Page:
35. The method of claim 30, wherein the fluid comprises an anti-adhesive.
36. The method of claim 30, wherein the fluid comprises an analgesic.
37. The method of claim 30, wherein the fluid comprises an antibiotic.
38. The method of claim 30, wherein the fluid is a chemotherapy drug.
39. The method of claim 33, wherein the at least one pressure relief valve comprises one of an electrically and pneumatically controllable valve.
40. The method of claim 33, wherein the at least one pressure relief valve comprises a passive mechanical valve.
41. The method of claim 30, further comprising heating the fluid.
42. The method of claim 30, further comprising heating the fluid with an in-line heater.
43. The method of claim 30, wherein nebulizing the fluid further comprises aerosolizing a medicament to treat at least one of pain, infection, tissue adhesion, a tumor, or bleeding.
44. The method of claim 30, wherein injecting the fluid comprises injecting and mixing a plurality of different substances.
45. The method of claim 30, wherein injecting the fluid comprises injecting each of a plurality of different fluids consecutively.
Description
CROSS-REFERENCE TO RELATED APPLICATION

This application claims the benefit of U.S. Provisional Application 60/509,733, filed Oct. 7, 2003, the entirety of which is incorporated herein by reference.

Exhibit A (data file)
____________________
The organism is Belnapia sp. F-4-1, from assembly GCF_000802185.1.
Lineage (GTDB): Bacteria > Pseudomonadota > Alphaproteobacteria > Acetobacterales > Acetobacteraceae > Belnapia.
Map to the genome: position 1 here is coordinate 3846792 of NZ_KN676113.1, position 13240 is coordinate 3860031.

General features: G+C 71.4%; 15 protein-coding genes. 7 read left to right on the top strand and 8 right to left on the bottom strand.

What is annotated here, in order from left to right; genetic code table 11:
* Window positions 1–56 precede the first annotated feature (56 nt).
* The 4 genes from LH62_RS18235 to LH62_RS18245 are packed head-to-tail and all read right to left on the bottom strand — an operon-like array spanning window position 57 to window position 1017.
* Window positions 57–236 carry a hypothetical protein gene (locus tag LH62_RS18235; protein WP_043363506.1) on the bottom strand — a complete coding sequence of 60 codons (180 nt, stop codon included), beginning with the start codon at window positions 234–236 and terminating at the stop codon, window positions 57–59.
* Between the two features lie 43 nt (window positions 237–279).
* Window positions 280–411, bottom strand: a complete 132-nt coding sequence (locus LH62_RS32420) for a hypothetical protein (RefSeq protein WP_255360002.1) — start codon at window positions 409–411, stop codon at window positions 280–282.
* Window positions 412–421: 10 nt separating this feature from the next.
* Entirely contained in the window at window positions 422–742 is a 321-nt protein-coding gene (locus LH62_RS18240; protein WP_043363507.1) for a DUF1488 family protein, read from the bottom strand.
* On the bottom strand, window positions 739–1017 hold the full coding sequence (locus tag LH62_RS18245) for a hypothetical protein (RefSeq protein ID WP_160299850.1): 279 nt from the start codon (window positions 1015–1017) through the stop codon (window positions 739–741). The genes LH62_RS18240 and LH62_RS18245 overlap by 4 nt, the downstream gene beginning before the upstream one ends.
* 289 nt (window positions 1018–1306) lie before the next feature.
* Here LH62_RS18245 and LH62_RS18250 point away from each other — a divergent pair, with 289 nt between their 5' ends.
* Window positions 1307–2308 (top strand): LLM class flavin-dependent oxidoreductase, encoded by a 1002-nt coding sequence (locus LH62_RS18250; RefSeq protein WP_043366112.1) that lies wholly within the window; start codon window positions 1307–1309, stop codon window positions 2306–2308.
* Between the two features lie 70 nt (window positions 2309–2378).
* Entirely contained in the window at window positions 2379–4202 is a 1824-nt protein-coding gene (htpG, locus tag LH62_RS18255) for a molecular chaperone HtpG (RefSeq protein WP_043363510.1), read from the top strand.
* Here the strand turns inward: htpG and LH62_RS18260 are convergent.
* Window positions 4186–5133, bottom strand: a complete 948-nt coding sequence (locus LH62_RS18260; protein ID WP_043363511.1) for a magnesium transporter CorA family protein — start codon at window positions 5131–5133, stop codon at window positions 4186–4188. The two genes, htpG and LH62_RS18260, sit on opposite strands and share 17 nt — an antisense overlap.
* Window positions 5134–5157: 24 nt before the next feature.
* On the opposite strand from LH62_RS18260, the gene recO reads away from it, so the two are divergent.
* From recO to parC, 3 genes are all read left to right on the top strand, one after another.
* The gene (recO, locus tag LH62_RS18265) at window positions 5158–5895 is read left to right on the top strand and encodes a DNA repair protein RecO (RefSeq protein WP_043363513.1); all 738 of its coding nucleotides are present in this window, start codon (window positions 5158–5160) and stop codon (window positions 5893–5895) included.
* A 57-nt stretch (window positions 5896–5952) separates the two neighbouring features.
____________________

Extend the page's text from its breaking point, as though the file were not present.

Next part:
FIELD OF THE INVENTION

The present invention relates to a system and method for delivering a substance to a body cavity. More particularly, the present invention relates to a system and method for delivering a substance to a body cavity in conjunction with a minimally invasive operative procedure or for therapeutic treatment unrelated to a surgical procedure.

BACKGROUND

Among problems that physicians have encountered during diagnostic or surgical procedures, using both “open” techniques, and minimally invasive (laparoscopic) surgical techniques, are numerous post procedural complications. These complications can consist of, but are not limited to, post operative pain, infections, tissue adhesions, and tumor formation. Numerous products, such as medications and associated delivery systems, addressing these issues exist on the market to improve the surgical or invasive experience and patient outcomes. Among these products are suction and irrigation wands that are used for flushing tissue sites with sterile water or saline and removing blood. There are medications, which are spread over exposed organs, to coat or provide a barrier between tissue and organs for prevention of adhesions. These materials may be in gel form, sheet form, spray (liquid) form, or aerosol form to coat organs or tissues, or to provide thin layer deposition to the organs in the operative site. Some of these materials may be used in both open and minimally invasive surgical techniques.